The Governor’s Executive Order N-62-20 implemented a presumption in the workers’ compensation system that expires on July 5. It is CHA’s understanding that the order will not be extended. However, three bills are pending in the Legislature that seek to create a presumption, although with varying scope, conditions, and requirements.
- Senate Bill 1159 (Hill) would adopt the Governor’s Executive Order. That bill does not currently contain a sunset date, although it would apply to cases where the employee worked outside the home on or before July 5. CHA believes that the author intends to further amend the bill to add provisions that would apply after July 5. If passed, this bill would go into effect January 1, 2021. CHA is a member of a coalition, led by the California Coalition on Workers’ Compensation, that has expressed concerns with the bill.
- Assembly Bill (AB) 664 (Cooper and Gonzalez) would create a conclusive presumption in workers’ compensation for any first responder or direct patient care acute care hospital worker who is exposed to or contracts a communicable disease, including COVID-19, that is the subject of a state or local declaration of a state of emergency. In addition to workers’ compensation benefits, the bill would require employers to provide other benefits, such as living expenses and temporary housing costs. This bill does not contain a sunset and would apply to all future public health emergencies. It is an urgency bill that would go into effect immediately if passed. CHA is a member of a coalition opposing the bill.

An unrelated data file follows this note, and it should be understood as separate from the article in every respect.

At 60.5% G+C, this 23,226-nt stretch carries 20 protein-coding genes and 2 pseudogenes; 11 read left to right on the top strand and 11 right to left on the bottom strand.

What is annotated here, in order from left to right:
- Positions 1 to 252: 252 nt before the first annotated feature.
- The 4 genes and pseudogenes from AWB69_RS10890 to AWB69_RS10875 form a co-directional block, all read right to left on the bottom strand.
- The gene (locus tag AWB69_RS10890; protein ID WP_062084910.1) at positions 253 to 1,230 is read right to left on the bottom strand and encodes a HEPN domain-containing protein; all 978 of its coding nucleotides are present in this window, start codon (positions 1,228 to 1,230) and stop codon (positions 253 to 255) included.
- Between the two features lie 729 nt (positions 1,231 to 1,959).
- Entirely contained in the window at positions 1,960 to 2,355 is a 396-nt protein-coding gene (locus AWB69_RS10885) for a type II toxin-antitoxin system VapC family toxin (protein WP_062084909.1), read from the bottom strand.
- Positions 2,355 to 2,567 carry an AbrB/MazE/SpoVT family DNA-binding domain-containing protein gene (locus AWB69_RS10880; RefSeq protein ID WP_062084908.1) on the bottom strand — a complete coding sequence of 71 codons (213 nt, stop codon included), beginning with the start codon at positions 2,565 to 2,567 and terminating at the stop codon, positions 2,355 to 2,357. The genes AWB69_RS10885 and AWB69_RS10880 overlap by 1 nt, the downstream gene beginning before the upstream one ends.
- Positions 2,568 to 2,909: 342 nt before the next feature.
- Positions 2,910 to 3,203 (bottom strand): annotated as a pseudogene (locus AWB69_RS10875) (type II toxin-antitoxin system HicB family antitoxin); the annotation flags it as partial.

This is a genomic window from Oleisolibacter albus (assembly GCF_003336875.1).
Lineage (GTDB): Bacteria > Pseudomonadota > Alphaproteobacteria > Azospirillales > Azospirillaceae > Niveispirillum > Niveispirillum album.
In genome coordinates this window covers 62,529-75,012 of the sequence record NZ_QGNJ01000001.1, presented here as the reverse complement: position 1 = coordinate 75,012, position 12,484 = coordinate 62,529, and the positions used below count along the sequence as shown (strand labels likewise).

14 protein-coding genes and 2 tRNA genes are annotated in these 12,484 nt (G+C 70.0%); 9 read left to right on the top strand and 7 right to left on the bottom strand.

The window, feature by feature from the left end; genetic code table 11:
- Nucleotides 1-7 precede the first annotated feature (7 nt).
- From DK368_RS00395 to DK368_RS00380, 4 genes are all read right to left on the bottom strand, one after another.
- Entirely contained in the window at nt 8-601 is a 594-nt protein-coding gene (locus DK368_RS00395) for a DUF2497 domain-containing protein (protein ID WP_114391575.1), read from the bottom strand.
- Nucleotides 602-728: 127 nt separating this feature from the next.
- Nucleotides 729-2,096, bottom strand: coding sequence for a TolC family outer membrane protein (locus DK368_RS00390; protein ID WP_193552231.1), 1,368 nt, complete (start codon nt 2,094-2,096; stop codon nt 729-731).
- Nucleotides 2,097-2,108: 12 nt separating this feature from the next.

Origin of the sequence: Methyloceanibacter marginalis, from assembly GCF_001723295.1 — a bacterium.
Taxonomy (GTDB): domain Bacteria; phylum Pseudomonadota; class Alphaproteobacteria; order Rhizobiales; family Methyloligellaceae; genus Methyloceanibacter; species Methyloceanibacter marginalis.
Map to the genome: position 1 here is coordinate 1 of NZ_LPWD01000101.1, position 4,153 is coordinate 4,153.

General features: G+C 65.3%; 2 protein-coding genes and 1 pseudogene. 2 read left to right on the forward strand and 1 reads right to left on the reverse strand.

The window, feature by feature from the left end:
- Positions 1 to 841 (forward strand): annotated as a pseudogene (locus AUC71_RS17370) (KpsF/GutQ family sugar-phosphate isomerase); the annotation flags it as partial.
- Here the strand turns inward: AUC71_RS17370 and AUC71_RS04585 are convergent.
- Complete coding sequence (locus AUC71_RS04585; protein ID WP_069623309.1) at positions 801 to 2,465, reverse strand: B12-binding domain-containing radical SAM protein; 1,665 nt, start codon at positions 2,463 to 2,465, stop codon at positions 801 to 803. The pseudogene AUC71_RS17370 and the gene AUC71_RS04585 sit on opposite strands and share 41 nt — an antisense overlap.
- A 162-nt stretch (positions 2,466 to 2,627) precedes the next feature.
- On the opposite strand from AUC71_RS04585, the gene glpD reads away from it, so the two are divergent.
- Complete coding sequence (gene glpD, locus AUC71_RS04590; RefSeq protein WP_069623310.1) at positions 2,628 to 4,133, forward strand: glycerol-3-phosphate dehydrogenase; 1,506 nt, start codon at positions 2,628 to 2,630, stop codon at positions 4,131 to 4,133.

- AB 196 (Gonzalez) would apply a conclusive presumption to workers in industries deemed essential by the Governor’s Executive Order N-33-20, other than those workers covered by AB 664. The conclusive presumption would apply to employees who test positive for COVID-19 after March 1, 2020. There is no sunset date on this bill. If passed, the bill would go into effect January 1, 2021. CHA is a member of a coalition opposing this bill.
Given that the Governor’s Executive Order expires on July 5, it is unlikely that any legislation, even if passed, would be signed before September. Because workers’ compensation legislation can be applied retroactively, hospitals need to decide on how to handle COVID-19 related workers’ compensation claims during the period July 6 through September — specifically, whether to continue to apply the presumption assuming a new law will pass, or whether to discontinue applying a presumption with the understanding that, if a new law passes, they will likely need to convert some situations as covered by workers’ compensation.